a comparator for comparing a first operating parameter with a DC signal and producing a comparison signal, the comparison signal being used as a control signal for controlling opening and closing of the first switch;
a delay circuit that generates an asymmetric delay and that is adapted for keeping the first switch open for a predetermined amount of time beyond the moment at which the comparison of the first operating parameter with the DC signal produces a comparison signal suitable for closing of the first switch, wherein the delay circuit comprises:
a second switch having a control terminal and first and second terminals;
a capacitor having first and second terminals, the first terminal of the capacitor coupled to the first terminal of the second switch;
a first resistor having first and second terminals, the first terminal of the first resistor coupled to the first terminal of the capacitor and the second terminal of the first resistor coupled to the second terminal of the capacitor; and
a first current source having first and second current carrying terminals, the first current carrying terminal coupled to the second terminal of the second switch.
20. A protection circuit according to claim 19, further including:
a first transistor having a control electrode and first and second current carrying electrodes;
a second resistor having a first and second terminals, the first terminal coupled to the first current carrying electrode of the first transistor and the second terminal coupled to the second current carrying electrode of the first transistor; and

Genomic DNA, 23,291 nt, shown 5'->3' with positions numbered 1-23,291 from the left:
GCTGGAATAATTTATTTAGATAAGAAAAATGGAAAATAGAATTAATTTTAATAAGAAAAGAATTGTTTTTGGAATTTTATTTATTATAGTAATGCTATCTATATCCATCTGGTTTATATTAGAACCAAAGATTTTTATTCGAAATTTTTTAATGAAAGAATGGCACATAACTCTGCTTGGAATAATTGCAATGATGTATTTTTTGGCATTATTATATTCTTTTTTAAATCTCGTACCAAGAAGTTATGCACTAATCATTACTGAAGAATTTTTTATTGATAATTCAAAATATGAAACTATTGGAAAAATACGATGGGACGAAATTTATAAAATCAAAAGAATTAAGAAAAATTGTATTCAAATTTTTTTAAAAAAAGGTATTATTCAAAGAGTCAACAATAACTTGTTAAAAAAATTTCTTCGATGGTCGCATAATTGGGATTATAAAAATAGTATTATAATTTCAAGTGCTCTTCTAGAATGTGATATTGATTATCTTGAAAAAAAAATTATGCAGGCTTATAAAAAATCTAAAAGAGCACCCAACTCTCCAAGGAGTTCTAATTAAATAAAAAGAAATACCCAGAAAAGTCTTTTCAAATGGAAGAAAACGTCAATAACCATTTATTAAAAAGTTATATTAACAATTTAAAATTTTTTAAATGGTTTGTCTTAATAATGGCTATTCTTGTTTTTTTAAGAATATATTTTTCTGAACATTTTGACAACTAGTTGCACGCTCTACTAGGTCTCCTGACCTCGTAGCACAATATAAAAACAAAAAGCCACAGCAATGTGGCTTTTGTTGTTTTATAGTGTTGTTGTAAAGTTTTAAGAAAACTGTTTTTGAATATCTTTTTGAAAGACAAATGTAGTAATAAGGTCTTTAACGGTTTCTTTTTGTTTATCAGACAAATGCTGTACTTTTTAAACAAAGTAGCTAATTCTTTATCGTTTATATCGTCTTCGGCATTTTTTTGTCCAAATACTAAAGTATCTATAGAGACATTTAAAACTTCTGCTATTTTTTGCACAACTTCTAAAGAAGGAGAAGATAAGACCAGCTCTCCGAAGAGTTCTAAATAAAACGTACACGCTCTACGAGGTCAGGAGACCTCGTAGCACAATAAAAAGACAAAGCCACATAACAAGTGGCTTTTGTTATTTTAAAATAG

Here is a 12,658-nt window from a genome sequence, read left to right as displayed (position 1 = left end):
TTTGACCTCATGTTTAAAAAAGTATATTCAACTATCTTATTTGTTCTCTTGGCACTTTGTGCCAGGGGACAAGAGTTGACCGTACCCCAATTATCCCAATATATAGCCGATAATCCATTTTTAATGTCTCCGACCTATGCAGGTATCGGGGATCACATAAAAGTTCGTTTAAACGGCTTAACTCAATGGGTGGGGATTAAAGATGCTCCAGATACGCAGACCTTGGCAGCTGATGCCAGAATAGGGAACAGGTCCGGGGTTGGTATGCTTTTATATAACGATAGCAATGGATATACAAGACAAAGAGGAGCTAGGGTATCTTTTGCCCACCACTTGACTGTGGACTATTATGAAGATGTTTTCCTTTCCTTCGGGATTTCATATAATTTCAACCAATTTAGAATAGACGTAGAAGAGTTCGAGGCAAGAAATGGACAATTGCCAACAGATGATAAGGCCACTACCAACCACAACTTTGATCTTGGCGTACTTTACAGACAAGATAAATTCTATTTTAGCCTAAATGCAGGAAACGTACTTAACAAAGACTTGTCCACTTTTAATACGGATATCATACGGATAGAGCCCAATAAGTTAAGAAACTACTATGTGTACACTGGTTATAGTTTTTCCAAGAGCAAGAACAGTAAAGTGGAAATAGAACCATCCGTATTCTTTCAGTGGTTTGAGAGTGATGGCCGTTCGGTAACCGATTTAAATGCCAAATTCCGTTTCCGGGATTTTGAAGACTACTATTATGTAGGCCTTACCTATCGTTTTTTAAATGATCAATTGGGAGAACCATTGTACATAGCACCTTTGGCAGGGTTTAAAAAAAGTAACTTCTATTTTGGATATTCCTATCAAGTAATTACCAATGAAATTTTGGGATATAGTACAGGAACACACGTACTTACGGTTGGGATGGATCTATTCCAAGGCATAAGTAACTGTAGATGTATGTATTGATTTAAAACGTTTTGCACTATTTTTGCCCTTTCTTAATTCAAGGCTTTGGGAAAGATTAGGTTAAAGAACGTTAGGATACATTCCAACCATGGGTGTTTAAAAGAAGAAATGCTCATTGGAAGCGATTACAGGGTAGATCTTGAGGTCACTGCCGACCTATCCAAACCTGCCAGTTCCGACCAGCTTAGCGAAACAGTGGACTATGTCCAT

a second current source having first and second current carrying terminals, the first current carrying terminal coupled to the second terminal of the second resistor and to the second current carrying electrode of the first transistor.
21. A protection circuit according to claim 20, wherein the control terminal of the first switch is coupled to the second terminal of the second resistor and to the second current carrying electrode of the first transistor and the first current carrying terminal of the first switch is coupled to the first current carrying electrode of the first transistor.
22. A protection circuit according to claim 21, wherein the electronic circuit comprises:
a low drop regulator core having first, second, and third terminals, the first terminal coupled to the first current carrying terminal of the first switch; and